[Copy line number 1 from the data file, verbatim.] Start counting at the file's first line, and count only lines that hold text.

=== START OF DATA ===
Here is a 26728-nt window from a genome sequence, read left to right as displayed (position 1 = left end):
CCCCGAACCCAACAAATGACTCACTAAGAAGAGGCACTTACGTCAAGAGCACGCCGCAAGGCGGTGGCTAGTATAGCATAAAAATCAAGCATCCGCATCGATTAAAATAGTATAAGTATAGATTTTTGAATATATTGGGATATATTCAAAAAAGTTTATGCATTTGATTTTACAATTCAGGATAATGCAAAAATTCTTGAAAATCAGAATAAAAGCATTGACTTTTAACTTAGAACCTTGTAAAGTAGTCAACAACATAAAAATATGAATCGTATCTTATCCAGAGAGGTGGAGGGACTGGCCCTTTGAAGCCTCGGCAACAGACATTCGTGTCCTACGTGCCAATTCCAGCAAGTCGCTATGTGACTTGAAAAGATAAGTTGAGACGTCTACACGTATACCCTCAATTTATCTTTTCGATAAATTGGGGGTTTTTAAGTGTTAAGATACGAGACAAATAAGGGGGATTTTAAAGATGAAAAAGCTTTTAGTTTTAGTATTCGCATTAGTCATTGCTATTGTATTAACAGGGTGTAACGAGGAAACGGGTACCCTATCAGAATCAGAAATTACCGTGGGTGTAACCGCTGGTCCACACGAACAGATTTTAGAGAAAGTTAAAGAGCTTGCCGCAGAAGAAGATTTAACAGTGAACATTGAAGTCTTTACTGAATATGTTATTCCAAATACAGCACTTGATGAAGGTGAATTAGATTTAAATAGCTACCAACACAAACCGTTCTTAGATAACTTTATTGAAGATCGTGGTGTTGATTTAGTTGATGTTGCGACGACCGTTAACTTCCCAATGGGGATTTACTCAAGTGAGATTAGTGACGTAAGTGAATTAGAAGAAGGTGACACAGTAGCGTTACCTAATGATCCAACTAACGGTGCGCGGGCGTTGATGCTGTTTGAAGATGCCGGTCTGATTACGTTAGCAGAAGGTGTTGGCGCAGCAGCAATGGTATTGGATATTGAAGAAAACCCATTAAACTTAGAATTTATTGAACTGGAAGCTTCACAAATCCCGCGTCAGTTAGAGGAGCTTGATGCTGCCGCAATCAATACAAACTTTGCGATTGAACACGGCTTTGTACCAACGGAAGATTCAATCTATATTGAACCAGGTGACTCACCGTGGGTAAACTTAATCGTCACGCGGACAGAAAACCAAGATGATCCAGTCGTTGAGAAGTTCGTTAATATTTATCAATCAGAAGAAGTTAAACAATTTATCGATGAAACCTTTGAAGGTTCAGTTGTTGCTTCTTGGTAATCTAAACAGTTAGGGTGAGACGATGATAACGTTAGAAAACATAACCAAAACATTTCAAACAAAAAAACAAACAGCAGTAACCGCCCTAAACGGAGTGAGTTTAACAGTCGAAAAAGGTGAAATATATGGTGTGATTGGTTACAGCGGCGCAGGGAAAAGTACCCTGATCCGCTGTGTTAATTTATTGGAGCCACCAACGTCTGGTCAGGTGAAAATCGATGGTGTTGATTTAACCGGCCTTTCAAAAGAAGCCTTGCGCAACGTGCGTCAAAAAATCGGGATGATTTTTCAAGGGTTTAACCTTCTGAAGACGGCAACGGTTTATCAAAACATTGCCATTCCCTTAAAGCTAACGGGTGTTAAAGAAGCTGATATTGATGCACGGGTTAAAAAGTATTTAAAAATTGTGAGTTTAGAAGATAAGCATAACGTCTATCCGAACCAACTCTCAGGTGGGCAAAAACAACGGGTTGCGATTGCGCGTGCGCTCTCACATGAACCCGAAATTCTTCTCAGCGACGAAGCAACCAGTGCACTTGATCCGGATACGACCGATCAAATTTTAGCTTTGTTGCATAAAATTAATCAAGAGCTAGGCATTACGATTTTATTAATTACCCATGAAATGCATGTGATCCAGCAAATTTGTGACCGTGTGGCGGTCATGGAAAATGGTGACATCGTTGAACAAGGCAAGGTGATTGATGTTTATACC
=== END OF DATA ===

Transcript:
Here is a 26728-nt window from a genome sequence, read left to right as displayed (position 1 = left end):